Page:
Railway stations in Tokyo and airports across Japan were crowded Saturday on the first weekend since travel to and from the capital was included in a government subsidy program.

Taking advantage of the "Go To Travel" campaign aimed at reviving domestic tourism and consumption battered by the coronavirus pandemic, Tokyoites headed to popular destinations such as Hokkaido and Okinawa at opposite ends of the country.

Tokyo was excluded from the subsidy program when it started in July due to a spike in the number of coronavirus infections at the time, but was added to it on Thursday.

Photo taken Oct. 3, 2020 shows tourists riding on a sightseeing bus known as Hato Bus in Tokyo. (Kyodo)

Misako Yoshimura, 57, from Tokyo's Nerima Ward, arrived with her husband on the northernmost main island Hokkaido to play golf.

"We want to relax and enjoy ourselves, while still being careful about infection," she said, adding that the campaign had covered about 50 percent of their travel costs.

Flights from Tokyo to Naha Airport in Okinawa were busy. A 27-year-old man arriving from the capital on a two-day trip said he appreciated the chance to travel more cheaply and was looking forward to his stay. "I want to unwind," he said.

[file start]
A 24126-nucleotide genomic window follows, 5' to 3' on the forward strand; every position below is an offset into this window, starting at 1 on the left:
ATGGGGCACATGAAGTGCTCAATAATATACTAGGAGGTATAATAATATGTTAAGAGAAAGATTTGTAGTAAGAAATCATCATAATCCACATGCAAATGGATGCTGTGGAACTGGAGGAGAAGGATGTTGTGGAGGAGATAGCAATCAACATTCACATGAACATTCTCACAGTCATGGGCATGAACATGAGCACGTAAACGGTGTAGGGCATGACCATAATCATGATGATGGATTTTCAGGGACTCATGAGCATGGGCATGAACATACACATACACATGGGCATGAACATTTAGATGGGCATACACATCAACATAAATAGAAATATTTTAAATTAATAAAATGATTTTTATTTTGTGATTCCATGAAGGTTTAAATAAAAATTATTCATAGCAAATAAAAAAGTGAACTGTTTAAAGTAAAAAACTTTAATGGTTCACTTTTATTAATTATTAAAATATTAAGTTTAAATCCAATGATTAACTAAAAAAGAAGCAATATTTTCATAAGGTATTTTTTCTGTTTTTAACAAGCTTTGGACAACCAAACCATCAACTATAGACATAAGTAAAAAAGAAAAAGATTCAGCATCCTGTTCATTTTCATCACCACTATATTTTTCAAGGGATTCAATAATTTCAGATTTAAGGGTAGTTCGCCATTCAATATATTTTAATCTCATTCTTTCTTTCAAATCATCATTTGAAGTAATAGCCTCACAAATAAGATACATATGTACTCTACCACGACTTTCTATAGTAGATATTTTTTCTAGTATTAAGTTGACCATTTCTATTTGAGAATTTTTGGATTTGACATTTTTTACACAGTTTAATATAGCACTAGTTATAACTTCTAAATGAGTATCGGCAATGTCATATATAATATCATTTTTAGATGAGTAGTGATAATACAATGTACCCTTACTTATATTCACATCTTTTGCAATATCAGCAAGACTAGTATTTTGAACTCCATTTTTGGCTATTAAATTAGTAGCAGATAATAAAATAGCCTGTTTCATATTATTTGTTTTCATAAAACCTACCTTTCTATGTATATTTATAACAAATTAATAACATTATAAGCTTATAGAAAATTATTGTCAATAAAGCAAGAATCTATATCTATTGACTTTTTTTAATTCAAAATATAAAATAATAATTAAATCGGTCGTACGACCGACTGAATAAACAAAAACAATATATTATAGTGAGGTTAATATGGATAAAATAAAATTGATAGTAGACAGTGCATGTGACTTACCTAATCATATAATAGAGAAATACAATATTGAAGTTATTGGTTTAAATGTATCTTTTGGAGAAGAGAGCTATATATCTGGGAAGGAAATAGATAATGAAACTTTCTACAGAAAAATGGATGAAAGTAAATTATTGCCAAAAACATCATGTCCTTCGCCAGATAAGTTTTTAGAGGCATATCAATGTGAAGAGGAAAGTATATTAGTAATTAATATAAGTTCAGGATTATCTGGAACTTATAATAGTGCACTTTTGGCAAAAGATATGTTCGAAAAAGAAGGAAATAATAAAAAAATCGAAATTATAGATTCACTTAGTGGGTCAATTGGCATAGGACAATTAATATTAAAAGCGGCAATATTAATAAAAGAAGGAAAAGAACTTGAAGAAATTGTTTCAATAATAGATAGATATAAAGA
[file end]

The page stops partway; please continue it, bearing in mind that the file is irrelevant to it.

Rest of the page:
Travelers also headed out of Tokyo to other prefectures or took advantage of the subsidy to go on sightseeing tours within the capital.

"It's the first time I've left Tokyo since the virus was at its height," said Nobuyuki Hosoi, 46, who was leaving for Shizuoka Prefecture with two other family members from JR Tokyo Station. "I want to use the money the campaign is saving us on our trip."

The number of people at many of the country's major train stations, shopping areas and entertainment districts increased on Saturday, with over half of 95 places surveyed getting more crowded, according to a mobile communication carrier NTT Docomo.

However, there are concerns over a potential resurgence of the novel coronavirus as large numbers of people travel out of Tokyo, the country's hardest-hit city with a population of about 14 million.

The spread of the virus started slowing in Tokyo in mid-August after the daily count had peaked at over 400 cases earlier that month.

But the declining trend bottomed out in mid-September, with the tally staying around 200 recently. On Saturday, Tokyo confirmed 207 new infections.

"Although I know the economy has to be restored, I feel worried if people start traveling more," said a woman in her 30s, who was going to Aichi Prefecture from the station. "I think it's difficult to strike a balance between the pros and cons."

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